CALIFORNIA—After four years of determination and innovation, a team from the Pacific Southwest Region has received a Federal Energy and Water Management Award for its Southern California Energy Savings Performance Contract ENABLE Project, which will reduce energy consumption by 80 percent for 63 facilities across the Los Padres and San Bernardino national forests. The Department of Energy award recognizes federal government projects that cut energy waste and promote energy independence, resilience and security.
“This large-scale energy efficiency project supports our conservation-oriented mission to sustain the health, diversity and productivity of the nation’s forests,” said Regional Forester Randy Moore. “The project saved about 4,899 million BTUs of energy, which equates to saving $225,000 in energy costs annually.”
Region 5’s ESPC ENABLE project streamlined procurement for implementing energy conservation measures at nine Forest Service locations across both national forests. Upgrades include lighting, HVAC controls, one-for-one HVAC replacements and photovoltaic systems.
Innovative aspects of the project include: net energy metering aggregation (allows for renewable energy generated at one location to offset utility costs at additional facilities under the provision of contiguous property ownership between all locations); partnerships (the team leveraged funds from various levels of the Forest Service and DOE to support the upgrades); and staff integration (the project team included staff from the Los Padres and San Bernardino National Forests and the regional office. The team traveled to all proposed sites to build project support and awareness among fellow employees).
In June this ESPC ENABLE project also received a U.S. Environmental Protection Agency award for conserving resources and saving taxpayer money as part of the Federal Green Challenge program.
The economic benefits go beyond cost saving. This project also supports local economies. Preference was given to products manufactured in the United States, all subcontractors were U.S.-based companies, and four locally-owned business were involved in the implementation process.
And the benefits keep coming.
In addition to saving energy, reducing taxpayers’ costs, and supporting local economies, this project helped the environment and employees.
Region 5 required the company implementing the energy upgrades to consider sustainability throughout the project’s life-cycle, from product sources to end-of-life and disposal. As a result of the upgrades, seven of the facilities became net-zero buildings, thus increasing operational resiliency and system reliability. In terms of employee benefits, the new HVAC systems improved temperature balancing across facilities, which increased employee comfort and productivity.
This ESPC ENABLE project is the first in Region 5 and the second agency-wide. Region 5’s success has spurred the Forest Service to launch similar projects across the country. In Oregon and Washington, a Forest Service ESPC ENABLE project will streamline procurement and small, energy efficiency projects across 390 agency sites. That project is expected to reduce electricity and natural gas consumption by 50 percent. In addition, the Forest Service is initiating implementation of another 10 ESPC ENABLE projects nationwide with support from a DOE grant.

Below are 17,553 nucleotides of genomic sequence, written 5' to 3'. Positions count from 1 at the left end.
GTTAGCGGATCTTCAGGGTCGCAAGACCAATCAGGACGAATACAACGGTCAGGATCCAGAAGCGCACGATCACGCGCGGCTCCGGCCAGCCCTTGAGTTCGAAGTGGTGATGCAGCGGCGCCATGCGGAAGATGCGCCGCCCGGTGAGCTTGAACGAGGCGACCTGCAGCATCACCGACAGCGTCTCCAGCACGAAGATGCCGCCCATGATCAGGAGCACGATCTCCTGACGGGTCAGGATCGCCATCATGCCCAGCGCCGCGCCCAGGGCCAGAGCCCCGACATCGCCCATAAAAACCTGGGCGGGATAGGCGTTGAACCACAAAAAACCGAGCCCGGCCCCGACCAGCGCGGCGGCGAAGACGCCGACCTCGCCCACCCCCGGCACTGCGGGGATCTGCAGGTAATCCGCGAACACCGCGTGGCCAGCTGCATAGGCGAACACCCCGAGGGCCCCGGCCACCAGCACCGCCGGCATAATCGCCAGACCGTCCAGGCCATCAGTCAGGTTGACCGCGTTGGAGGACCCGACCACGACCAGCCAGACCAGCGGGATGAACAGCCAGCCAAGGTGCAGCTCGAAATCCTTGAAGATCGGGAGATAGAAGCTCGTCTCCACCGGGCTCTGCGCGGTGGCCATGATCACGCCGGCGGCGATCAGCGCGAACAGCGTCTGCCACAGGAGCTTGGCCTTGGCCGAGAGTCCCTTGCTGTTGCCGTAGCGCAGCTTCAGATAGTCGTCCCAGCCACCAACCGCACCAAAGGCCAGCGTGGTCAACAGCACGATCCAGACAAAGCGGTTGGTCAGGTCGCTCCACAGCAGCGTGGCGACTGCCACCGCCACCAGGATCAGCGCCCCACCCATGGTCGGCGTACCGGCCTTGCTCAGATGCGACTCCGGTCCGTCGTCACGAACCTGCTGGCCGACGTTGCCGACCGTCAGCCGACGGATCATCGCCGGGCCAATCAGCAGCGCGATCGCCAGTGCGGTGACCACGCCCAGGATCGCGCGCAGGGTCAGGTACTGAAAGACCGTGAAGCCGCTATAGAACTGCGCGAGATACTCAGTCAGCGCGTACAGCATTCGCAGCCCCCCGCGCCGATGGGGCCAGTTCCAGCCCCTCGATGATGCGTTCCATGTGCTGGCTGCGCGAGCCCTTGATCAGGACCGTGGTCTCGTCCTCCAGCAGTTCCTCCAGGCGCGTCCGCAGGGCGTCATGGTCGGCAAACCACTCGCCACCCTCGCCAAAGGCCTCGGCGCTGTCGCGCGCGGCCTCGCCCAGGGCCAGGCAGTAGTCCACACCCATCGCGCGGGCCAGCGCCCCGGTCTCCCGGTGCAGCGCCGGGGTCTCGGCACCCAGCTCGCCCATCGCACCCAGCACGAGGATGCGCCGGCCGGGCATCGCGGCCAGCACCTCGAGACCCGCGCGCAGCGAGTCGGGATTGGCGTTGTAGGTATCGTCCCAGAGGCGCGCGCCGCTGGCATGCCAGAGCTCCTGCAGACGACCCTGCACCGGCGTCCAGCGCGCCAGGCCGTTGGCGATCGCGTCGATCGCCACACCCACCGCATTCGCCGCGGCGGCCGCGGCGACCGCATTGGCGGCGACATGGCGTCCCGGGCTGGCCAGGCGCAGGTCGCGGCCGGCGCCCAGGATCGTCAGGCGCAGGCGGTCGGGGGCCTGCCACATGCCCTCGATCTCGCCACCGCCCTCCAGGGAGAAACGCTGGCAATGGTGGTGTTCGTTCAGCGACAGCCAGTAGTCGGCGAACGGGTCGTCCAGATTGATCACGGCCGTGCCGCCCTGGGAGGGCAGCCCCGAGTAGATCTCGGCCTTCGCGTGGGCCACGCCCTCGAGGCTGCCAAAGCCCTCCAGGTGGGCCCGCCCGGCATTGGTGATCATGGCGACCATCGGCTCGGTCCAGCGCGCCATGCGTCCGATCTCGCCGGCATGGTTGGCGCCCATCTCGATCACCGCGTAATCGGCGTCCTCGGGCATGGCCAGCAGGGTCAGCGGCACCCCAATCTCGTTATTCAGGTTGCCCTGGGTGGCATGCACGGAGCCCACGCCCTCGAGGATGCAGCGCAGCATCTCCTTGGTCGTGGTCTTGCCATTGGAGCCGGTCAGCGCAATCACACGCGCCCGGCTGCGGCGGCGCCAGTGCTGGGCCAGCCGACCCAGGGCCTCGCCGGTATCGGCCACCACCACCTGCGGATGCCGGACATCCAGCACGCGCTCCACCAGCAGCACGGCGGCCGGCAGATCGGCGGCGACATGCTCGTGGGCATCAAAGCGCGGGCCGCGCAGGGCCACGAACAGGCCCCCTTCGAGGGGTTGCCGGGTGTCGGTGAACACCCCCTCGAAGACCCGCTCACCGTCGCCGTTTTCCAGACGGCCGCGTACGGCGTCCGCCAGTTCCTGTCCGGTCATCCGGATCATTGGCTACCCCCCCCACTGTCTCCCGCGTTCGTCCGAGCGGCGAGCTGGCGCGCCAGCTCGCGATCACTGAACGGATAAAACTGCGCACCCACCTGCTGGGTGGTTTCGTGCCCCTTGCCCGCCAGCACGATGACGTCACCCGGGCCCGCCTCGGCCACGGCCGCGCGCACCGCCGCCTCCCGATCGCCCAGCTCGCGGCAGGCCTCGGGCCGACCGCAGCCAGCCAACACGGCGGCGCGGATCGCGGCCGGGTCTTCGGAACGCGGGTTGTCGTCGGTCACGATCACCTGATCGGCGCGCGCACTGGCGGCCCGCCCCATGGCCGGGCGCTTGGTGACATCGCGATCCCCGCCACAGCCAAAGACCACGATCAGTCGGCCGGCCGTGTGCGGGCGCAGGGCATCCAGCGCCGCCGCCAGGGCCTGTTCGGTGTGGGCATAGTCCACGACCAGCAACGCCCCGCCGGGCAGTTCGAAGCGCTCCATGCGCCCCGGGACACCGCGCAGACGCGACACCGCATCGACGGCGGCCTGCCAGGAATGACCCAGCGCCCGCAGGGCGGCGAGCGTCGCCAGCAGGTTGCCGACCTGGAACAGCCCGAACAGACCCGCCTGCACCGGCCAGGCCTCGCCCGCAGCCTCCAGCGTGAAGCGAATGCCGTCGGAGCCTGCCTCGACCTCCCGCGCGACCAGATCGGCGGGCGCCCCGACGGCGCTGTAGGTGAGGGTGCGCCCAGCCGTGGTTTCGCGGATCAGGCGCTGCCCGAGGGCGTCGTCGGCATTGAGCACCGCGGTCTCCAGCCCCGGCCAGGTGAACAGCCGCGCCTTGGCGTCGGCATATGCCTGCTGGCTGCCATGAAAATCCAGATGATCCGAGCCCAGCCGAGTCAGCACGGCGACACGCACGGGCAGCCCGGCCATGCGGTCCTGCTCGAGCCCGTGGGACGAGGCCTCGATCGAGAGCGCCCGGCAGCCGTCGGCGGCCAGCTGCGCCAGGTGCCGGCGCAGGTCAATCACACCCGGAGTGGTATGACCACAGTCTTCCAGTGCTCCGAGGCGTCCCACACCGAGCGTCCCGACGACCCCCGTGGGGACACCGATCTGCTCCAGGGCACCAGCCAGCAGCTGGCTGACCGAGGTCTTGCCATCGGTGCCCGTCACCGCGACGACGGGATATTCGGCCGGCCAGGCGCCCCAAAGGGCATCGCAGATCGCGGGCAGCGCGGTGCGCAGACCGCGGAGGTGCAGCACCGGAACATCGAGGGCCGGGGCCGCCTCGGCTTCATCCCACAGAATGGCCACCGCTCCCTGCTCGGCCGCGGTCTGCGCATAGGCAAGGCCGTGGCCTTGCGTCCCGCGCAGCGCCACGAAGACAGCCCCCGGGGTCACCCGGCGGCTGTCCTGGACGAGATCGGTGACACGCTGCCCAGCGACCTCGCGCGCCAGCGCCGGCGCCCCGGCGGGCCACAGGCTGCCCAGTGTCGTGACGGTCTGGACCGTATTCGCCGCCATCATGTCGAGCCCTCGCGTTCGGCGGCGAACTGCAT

Region 5 has its next ESPC ENABLE project planned as well.
“Next we’ll focus on an additional five off-grid sites across California,” said Lara Buluç, Region 5 Sustainable Operations coordinator and project co-lead. “Each project site will receive a mobile solar photovoltaic system to replace diesel and propane generators, plus more efficient lighting.”
The five sites include: Pine Hills Fire Station (Cleveland National Forest), Pacific Valley Ranger Station (Los Padres National Forest), Blackrock Work Center (Sequoia National Forest), Soda Creek Fire Station (Mendocino National Forest), and Frenchman Work Center (Plumas National Forest).
This project is expected to save nearly $143,600 per year in fuel costs, resulting in a payback period of 13.9 years. In addition to cost-savings, benefits will include:
- Lessons learned for off-grid solutions at remote locations.
- Projects are prototypes for utilizing an inter-agency work group.
- Generators account for most of the agency’s fossil fuel use at these locations; finding alternative energy sources reduces dependency on fossil fuels.
- Generators are prone to breaking down; replacing them increases operational predictability and reduces maintenance costs.
- Increased knowledge of how to efficiently, economically, and securely operate renewable energy systems at remote locations for increased sustainability and operational flexibility across the agency.
This is Region 5’s third DOE Federal Energy and Water Management Award. In 2013, Region 5 received its first award for installation of energy efficiency measures, including a 302 kW PV system, at the San Dimas Technology and Development Center. The upgrades led to the building becoming the first net-zero energy facility in the country managed by the Department of Agriculture. In 2017, Region 5 received a contracting award for its federal aggregated solar procurement pilot.